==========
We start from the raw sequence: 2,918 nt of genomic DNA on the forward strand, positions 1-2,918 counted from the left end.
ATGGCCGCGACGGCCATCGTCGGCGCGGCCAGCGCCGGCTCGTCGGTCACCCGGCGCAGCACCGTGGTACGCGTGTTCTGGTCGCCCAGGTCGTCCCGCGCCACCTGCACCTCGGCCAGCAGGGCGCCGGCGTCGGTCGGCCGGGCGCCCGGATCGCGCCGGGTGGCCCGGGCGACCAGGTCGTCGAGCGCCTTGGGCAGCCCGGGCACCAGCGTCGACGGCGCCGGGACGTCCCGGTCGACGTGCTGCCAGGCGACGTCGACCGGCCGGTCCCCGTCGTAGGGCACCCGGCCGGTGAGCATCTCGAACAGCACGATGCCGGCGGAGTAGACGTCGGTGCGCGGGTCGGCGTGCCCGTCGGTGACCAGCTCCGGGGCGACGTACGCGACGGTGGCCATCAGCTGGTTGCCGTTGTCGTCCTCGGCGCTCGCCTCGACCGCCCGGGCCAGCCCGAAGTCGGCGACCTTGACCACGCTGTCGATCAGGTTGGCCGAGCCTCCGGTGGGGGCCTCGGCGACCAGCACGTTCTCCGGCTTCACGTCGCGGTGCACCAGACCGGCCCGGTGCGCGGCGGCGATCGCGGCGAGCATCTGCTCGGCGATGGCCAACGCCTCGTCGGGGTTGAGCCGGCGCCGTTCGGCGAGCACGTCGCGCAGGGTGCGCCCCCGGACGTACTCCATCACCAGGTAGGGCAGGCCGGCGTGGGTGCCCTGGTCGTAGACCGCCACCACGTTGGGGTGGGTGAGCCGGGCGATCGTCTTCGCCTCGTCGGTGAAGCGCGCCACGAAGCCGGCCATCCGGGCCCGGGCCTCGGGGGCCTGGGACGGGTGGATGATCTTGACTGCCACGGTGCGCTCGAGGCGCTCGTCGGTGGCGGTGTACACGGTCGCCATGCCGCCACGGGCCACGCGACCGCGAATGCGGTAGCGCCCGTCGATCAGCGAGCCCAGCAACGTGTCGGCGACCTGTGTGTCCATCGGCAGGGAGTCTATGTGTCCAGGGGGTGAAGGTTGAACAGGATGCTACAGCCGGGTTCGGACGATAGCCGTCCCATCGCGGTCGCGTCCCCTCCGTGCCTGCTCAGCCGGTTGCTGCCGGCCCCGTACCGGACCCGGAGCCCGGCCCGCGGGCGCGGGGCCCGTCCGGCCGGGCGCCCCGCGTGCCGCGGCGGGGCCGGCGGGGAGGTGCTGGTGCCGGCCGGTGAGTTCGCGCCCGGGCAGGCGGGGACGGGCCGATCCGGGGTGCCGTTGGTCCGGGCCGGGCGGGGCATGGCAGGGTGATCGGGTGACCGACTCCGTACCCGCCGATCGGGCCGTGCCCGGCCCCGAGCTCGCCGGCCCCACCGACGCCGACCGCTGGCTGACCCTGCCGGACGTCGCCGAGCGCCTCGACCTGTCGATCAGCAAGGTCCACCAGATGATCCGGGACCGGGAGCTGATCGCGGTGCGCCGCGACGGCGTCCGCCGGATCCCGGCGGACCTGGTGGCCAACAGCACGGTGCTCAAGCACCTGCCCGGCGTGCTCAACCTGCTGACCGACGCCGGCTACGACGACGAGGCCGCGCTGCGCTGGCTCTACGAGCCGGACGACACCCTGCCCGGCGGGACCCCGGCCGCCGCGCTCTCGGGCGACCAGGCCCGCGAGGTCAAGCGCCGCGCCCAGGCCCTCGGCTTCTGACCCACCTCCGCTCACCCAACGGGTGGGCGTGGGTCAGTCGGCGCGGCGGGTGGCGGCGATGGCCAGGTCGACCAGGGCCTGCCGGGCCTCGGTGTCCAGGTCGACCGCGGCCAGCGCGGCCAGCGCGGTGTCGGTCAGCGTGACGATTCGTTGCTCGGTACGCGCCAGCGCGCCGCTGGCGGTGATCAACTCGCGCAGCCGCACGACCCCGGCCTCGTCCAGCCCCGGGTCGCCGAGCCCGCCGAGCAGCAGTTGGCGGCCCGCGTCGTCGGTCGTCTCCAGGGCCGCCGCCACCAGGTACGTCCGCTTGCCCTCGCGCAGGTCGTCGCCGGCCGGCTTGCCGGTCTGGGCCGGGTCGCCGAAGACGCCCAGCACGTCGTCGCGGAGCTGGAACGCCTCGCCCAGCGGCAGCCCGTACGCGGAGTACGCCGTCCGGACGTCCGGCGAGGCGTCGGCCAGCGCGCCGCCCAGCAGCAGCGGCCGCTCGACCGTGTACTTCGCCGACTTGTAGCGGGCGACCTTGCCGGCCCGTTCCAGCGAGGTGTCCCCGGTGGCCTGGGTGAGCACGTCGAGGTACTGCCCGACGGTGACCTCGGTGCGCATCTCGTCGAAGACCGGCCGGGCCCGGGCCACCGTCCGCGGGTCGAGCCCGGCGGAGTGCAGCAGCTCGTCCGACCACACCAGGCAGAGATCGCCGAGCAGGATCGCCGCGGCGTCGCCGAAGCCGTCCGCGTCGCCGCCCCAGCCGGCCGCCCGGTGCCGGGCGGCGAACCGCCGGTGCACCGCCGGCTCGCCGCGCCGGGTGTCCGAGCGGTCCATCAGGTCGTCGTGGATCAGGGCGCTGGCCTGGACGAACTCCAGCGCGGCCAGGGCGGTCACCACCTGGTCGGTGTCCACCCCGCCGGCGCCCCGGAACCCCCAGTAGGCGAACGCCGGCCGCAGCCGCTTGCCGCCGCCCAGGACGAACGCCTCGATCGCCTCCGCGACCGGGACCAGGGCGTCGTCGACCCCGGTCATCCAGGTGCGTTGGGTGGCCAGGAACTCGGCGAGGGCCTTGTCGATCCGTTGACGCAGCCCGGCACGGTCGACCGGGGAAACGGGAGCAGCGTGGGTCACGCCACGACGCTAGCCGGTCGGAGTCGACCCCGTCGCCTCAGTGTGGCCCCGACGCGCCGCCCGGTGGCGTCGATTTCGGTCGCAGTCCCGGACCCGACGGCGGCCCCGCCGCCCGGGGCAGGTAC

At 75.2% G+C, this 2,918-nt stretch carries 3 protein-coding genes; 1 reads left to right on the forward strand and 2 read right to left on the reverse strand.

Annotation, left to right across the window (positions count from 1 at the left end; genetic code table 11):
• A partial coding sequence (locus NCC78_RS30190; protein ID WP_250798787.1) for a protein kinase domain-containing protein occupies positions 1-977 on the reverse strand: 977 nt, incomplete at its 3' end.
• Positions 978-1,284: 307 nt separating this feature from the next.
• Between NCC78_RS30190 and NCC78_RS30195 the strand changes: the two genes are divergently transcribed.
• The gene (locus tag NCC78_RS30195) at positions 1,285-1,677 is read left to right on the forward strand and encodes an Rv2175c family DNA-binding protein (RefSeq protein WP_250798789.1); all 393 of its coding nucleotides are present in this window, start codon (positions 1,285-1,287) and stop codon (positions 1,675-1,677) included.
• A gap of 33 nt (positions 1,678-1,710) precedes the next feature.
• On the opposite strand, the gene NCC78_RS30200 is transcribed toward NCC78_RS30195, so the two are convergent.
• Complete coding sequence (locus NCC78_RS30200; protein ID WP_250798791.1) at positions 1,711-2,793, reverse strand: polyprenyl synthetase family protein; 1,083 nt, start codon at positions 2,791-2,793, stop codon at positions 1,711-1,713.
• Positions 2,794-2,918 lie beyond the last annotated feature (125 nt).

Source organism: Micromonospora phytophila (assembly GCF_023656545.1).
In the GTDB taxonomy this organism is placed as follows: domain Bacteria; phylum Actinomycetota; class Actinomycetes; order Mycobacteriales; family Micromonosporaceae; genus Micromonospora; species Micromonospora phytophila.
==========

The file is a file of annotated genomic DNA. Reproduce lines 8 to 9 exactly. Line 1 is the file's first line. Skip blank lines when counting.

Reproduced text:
• The gene (locus tag NCC78_RS30195) at positions 1,285-1,677 is read left to right on the forward strand and encodes an Rv2175c family DNA-binding protein (RefSeq protein WP_250798789.1); all 393 of its coding nucleotides are present in this window, start codon (positions 1,285-1,287) and stop codon (positions 1,675-1,677) included.
• A gap of 33 nt (positions 1,678-1,710) precedes the next feature.